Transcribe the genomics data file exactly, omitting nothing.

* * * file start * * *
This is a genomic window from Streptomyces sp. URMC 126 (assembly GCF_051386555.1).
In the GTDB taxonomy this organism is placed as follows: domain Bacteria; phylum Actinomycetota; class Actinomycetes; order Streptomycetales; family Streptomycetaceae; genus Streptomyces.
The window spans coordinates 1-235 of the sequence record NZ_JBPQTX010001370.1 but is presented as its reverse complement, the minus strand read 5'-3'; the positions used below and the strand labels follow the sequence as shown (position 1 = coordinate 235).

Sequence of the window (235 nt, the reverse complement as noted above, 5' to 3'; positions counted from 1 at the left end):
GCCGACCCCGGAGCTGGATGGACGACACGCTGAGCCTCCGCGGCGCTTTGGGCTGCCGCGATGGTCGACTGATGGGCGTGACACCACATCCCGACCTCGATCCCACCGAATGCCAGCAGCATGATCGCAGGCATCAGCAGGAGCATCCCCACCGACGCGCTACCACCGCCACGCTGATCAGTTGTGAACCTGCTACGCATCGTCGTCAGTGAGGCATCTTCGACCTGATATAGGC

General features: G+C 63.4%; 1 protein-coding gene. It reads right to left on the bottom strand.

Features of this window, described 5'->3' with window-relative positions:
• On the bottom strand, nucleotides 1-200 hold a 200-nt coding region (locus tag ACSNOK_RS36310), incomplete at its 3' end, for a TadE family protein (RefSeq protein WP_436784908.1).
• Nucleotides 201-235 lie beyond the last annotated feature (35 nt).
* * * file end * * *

This is a genomic window from Streptomyces sp. URMC 126 (assembly GCF_051386555.1).
In the GTDB taxonomy this organism is placed as follows: domain Bacteria; phylum Actinomycetota; class Actinomycetes; order Streptomycetales; family Streptomycetaceae; genus Streptomyces.
The window spans coordinates 1-235 of the sequence record NZ_JBPQTX010001370.1 but is presented as its reverse complement, the minus strand read 5'-3'; the positions used below and the strand labels follow the sequence as shown (position 1 = coordinate 235).

Sequence of the window (235 nt, the reverse complement as noted above, 5' to 3'; positions counted from 1 at the left end):
GCCGACCCCGGAGCTGGATGGACGACACGCTGAGCCTCCGCGGCGCTTTGGGCTGCCGCGATGGTCGACTGATGGGCGTGACACCACATCCCGACCTCGATCCCACCGAATGCCAGCAGCATGATCGCAGGCATCAGCAGGAGCATCCCCACCGACGCGCTACCACCGCCACGCTGATCAGTTGTGAACCTGCTACGCATCGTCGTCAGTGAGGCATCTTCGACCTGATATAGGC

General features: G+C 63.4%; 1 protein-coding gene. It reads right to left on the bottom strand.

Features of this window, described 5'->3' with window-relative positions:
• On the bottom strand, nucleotides 1-200 hold a 200-nt coding region (locus tag ACSNOK_RS36310), incomplete at its 3' end, for a TadE family protein (RefSeq protein WP_436784908.1).
• Nucleotides 201-235 lie beyond the last annotated feature (35 nt).